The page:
As three-fourths of the present generation have seen nothing like either the Abbes, or Chevaliers, and as it is necessary to understand them, to be able to appreciate many books written in the eighteenth century, we will borrow from the author of the Historical Treatise on Duels, a few pages which will fully satisfy all persons about this subject. (See Varieties, No. 20.)
I am happy, I cannot be more so, to inform my readers that good cheer is far from being injurious, and that all things being equal, gourmands live longer than other people. This was proved by a scientific dissertation recently read at the academy, by Doctor Villermet.
He compares the different states of society, in which good cheer is attended to, with those where no attention is paid to it, and has passed through every scale of the ladder. He has compared the various portions of Paris, in which people were more or less comfortable. All know that in this respect there is extreme difference, as for instance between the Faubourg St. Antoine and the Chaussee d’ Antin.
The doctor extended his research to the departments of France, and compared the most sterile and fertile together, and always obtained a general result in favor of the diminution of mortality, in proportion universally as the means of subsistence improve. Those who cannot well sustain themselves will be at least wise, to know that death will deliver them soon.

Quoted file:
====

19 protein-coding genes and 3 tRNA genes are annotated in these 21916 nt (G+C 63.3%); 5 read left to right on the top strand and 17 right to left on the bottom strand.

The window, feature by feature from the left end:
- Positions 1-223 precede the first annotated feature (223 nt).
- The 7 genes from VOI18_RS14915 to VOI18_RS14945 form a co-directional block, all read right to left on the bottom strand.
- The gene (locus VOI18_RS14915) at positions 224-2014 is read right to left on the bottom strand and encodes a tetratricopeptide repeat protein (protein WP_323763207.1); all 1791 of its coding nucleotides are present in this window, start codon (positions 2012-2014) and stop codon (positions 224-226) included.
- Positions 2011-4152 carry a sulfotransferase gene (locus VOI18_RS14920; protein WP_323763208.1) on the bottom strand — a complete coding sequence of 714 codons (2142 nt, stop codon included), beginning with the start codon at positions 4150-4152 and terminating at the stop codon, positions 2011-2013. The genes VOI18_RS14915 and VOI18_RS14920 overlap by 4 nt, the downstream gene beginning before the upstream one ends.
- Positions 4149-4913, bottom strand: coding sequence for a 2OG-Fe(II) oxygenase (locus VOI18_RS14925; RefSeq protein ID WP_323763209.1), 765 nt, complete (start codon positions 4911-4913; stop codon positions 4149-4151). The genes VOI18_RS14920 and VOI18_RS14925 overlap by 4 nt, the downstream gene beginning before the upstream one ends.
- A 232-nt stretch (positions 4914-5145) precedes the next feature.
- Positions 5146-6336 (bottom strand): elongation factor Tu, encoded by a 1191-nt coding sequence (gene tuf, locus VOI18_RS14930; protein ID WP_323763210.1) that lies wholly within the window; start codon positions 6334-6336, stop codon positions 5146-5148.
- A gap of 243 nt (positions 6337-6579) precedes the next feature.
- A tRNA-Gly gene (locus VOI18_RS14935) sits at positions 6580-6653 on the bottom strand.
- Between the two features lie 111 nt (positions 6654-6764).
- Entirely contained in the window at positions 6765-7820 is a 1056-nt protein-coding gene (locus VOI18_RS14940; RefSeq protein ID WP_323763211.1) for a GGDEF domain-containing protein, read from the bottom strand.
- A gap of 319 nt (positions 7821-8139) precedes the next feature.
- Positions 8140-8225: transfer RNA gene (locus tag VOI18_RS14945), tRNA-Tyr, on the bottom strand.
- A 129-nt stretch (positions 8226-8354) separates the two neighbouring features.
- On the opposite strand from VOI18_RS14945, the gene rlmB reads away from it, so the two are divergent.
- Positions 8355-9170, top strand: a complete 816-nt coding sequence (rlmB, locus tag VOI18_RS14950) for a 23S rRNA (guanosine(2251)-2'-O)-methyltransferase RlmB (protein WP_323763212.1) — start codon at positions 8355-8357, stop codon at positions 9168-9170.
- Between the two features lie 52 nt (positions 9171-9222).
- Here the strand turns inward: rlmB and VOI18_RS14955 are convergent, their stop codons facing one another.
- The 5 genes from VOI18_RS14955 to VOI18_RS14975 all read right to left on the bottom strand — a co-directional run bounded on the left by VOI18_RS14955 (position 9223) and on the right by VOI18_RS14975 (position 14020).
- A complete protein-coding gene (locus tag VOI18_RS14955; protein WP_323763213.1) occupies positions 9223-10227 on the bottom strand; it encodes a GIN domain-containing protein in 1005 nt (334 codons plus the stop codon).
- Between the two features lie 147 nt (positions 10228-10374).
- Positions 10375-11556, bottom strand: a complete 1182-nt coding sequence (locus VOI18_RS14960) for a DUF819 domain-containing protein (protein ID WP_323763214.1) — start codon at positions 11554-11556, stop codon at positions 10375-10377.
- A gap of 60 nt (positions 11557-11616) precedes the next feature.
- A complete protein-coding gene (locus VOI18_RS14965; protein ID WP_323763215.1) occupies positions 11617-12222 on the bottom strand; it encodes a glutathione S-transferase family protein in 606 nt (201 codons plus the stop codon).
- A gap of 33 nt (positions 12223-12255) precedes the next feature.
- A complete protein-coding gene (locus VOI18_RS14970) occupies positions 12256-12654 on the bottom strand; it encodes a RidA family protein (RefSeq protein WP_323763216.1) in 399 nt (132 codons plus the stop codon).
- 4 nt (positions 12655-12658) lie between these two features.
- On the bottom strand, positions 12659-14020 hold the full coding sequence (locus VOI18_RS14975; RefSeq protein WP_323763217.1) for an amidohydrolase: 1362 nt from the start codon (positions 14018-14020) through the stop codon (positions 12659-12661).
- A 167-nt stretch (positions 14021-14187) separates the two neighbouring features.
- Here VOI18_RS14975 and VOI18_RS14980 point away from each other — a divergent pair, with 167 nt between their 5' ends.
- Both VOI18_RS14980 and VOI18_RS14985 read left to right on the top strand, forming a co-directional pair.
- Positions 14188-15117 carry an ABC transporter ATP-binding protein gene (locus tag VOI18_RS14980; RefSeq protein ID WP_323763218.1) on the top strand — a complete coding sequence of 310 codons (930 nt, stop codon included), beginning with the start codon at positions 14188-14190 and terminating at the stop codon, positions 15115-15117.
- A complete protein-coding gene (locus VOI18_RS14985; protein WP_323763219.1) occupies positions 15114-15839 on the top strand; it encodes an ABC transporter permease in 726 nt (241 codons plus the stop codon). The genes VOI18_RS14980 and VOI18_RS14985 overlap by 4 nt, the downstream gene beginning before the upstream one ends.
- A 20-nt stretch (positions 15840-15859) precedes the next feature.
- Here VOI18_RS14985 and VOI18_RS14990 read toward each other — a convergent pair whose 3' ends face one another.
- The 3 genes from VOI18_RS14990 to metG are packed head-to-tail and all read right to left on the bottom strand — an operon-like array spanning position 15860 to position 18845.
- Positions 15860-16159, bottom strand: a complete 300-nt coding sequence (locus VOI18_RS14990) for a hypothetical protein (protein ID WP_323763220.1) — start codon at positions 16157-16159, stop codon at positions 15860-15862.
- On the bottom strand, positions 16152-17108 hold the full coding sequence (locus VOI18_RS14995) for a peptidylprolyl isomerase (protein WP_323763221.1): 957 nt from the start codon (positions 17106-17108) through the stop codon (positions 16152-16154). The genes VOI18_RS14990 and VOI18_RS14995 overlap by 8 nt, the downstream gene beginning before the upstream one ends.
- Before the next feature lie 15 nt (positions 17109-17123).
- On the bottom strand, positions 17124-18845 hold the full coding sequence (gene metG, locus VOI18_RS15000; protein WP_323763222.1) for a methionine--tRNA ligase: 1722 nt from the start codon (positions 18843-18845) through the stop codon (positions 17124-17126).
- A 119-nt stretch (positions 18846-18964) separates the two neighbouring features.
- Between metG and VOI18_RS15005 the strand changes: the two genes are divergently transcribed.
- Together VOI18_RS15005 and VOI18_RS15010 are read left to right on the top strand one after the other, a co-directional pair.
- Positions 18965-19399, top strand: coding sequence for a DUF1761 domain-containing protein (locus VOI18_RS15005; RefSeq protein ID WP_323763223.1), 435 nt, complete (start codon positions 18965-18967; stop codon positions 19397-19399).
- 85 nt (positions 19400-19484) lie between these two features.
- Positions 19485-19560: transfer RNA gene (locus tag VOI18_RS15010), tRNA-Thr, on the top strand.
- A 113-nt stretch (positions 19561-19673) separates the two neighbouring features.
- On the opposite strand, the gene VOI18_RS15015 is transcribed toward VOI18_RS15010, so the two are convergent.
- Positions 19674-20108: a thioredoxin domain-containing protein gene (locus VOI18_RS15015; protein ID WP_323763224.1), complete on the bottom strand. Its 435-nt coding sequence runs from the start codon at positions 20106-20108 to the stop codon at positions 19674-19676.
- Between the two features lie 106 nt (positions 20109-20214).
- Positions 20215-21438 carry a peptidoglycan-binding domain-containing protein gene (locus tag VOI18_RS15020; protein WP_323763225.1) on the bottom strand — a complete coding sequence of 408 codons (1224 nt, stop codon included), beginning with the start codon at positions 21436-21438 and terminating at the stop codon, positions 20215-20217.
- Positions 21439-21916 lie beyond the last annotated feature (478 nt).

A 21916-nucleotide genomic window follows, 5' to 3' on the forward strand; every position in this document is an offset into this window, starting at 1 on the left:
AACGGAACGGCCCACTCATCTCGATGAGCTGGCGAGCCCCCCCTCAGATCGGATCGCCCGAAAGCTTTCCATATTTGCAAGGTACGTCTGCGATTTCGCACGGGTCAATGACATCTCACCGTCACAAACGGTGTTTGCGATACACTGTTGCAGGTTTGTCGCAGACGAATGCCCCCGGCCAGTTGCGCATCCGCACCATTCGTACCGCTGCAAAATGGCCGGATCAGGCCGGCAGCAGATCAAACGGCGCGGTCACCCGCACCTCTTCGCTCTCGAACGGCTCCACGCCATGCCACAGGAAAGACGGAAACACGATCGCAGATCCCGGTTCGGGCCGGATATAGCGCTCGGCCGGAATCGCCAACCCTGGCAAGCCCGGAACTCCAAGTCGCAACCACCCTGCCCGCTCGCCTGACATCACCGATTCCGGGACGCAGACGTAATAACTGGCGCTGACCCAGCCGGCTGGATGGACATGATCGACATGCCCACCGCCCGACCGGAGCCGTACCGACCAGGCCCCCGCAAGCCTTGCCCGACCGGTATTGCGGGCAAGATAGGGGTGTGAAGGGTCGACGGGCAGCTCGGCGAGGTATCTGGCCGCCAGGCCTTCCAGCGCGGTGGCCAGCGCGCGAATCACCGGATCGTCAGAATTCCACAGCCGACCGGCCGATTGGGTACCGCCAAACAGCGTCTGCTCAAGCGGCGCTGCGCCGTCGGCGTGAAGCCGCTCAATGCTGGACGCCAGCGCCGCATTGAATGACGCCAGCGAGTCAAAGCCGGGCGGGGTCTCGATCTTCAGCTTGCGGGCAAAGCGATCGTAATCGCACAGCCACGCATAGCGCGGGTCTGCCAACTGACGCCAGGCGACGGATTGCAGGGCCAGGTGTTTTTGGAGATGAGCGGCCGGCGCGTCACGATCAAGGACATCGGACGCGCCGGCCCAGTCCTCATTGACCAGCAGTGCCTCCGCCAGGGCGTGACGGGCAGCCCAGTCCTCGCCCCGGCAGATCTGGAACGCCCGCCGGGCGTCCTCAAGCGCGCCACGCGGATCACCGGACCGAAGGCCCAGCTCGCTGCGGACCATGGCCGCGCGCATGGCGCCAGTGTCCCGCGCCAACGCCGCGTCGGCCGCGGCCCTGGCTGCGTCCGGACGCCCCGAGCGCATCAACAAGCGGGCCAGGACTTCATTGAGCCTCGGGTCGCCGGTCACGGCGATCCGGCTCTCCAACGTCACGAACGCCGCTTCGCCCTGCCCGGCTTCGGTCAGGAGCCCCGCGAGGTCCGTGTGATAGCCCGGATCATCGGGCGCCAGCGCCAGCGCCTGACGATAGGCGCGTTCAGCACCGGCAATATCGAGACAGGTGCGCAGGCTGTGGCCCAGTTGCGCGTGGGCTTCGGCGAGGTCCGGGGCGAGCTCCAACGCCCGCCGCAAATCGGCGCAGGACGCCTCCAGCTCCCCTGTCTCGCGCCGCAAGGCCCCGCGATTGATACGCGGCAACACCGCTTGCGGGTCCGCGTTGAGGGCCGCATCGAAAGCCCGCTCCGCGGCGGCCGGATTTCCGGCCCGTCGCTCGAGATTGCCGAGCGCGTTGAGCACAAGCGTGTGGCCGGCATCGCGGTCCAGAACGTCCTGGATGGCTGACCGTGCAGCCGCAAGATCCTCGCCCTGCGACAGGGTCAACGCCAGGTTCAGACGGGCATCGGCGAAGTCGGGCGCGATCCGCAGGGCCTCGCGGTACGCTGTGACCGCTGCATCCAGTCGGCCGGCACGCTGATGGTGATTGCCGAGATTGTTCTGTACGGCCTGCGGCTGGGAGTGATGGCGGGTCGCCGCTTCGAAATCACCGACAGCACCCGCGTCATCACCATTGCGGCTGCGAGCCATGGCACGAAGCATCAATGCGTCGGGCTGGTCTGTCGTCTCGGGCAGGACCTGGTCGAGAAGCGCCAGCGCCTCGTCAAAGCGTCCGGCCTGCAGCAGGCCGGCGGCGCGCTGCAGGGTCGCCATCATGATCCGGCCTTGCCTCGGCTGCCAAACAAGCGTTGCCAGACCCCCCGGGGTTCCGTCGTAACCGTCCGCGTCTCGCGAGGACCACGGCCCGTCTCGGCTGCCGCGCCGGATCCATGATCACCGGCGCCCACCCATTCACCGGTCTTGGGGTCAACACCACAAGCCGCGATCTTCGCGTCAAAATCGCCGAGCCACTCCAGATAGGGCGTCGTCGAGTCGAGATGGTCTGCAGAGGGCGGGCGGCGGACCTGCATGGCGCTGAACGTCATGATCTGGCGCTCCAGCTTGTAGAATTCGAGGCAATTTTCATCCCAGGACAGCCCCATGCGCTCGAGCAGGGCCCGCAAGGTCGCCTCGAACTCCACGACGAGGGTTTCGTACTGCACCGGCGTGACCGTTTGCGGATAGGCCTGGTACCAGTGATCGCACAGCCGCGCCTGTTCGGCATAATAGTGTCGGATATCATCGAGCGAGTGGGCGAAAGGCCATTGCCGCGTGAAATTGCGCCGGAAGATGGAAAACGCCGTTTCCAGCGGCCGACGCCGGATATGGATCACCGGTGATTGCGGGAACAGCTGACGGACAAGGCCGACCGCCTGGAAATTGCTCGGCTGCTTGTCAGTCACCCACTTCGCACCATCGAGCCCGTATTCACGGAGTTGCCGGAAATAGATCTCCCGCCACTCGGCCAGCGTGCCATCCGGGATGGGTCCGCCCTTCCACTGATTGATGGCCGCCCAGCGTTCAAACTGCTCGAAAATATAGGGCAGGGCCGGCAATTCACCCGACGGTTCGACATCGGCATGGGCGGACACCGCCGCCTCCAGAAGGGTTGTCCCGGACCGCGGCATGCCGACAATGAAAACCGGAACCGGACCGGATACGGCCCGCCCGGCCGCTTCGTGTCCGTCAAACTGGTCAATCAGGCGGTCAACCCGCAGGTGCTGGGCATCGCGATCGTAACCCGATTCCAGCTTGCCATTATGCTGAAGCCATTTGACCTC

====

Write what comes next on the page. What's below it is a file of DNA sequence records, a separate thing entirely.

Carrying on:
The two extremes of this progression are, that in the most highly favored ranks of life but one individual in fifty dies, while of those who are poorer four do.
Those who indulge in good cheer, are rarely, or never sick. Alas! they often fall into the domain of the faculty, who call them good patients: as however they have no great degree of vitality, and all portions of their organization are better sustained, nature has more resources, and the body incomparably resists destruction.
This physiological truth may be also sustained by history, which tells us that as often as impervious circumstances, such as war, sieges, the derangement of seasons, etc., diminish the means of subsistence, such times have ever been accompanied by contagious disease and a great increase of mortality.
The idea of Lafarge would beyond a doubt have succeeded in Paris, if those who had advanced it had introduced into their calculations the truths developed by Doctor Villermet.
They calculated mortality according to Buffoon’s tables, and those of Parcieux and others, all of which were based on the aggregate of all classes and conditions. Those who made the estimate, however, forgot the dangers of infancy, indulged in general calculations, and the speculation failed.
This may not have been the only, hut it was the principal cause.
For this observation, we are indebted to the Professor Pardessus.
M. de Belloy, archbishop of Paris, had a slight appetite, but a very distinct one. He loved good cheer and I have often seen his patriarchal face lighten up at the appearance of any choice dish. Napoleon always on such occasions paid him deference and respect.
Last updated Monday, December 29, 2014 at 18:37